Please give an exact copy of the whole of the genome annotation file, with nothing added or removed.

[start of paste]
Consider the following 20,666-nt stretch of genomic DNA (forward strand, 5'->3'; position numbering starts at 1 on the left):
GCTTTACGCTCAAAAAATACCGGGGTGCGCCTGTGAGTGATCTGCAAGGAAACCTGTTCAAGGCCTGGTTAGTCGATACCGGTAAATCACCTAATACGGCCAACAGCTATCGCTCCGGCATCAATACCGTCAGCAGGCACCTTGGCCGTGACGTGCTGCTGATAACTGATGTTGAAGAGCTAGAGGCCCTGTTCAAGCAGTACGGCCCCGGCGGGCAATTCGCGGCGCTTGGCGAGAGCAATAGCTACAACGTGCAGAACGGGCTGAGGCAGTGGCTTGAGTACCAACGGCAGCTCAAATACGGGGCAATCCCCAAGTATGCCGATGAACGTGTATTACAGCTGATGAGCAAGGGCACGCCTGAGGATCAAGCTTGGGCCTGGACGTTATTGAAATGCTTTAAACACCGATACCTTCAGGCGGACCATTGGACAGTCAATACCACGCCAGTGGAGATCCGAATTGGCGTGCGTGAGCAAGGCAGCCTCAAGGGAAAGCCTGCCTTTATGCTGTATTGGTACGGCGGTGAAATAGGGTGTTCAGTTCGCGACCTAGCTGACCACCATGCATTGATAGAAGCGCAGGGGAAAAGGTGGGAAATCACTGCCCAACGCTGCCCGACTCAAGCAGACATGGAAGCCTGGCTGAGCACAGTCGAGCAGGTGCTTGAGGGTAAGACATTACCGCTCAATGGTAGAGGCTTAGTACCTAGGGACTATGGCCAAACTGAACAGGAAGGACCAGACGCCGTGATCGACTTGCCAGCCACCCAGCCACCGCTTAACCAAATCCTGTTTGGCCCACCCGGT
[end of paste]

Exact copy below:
Consider the following 20,666-nt stretch of genomic DNA (forward strand, 5'->3'; position numbering starts at 1 on the left):
GCTTTACGCTCAAAAAATACCGGGGTGCGCCTGTGAGTGATCTGCAAGGAAACCTGTTCAAGGCCTGGTTAGTCGATACCGGTAAATCACCTAATACGGCCAACAGCTATCGCTCCGGCATCAATACCGTCAGCAGGCACCTTGGCCGTGACGTGCTGCTGATAACTGATGTTGAAGAGCTAGAGGCCCTGTTCAAGCAGTACGGCCCCGGCGGGCAATTCGCGGCGCTTGGCGAGAGCAATAGCTACAACGTGCAGAACGGGCTGAGGCAGTGGCTTGAGTACCAACGGCAGCTCAAATACGGGGCAATCCCCAAGTATGCCGATGAACGTGTATTACAGCTGATGAGCAAGGGCACGCCTGAGGATCAAGCTTGGGCCTGGACGTTATTGAAATGCTTTAAACACCGATACCTTCAGGCGGACCATTGGACAGTCAATACCACGCCAGTGGAGATCCGAATTGGCGTGCGTGAGCAAGGCAGCCTCAAGGGAAAGCCTGCCTTTATGCTGTATTGGTACGGCGGTGAAATAGGGTGTTCAGTTCGCGACCTAGCTGACCACCATGCATTGATAGAAGCGCAGGGGAAAAGGTGGGAAATCACTGCCCAACGCTGCCCGACTCAAGCAGACATGGAAGCCTGGCTGAGCACAGTCGAGCAGGTGCTTGAGGGTAAGACATTACCGCTCAATGGTAGAGGCTTAGTACCTAGGGACTATGGCCAAACTGAACAGGAAGGACCAGACGCCGTGATCGACTTGCCAGCCACCCAGCCACCGCTTAACCAAATCCTGTTTGGCCCACCCGGT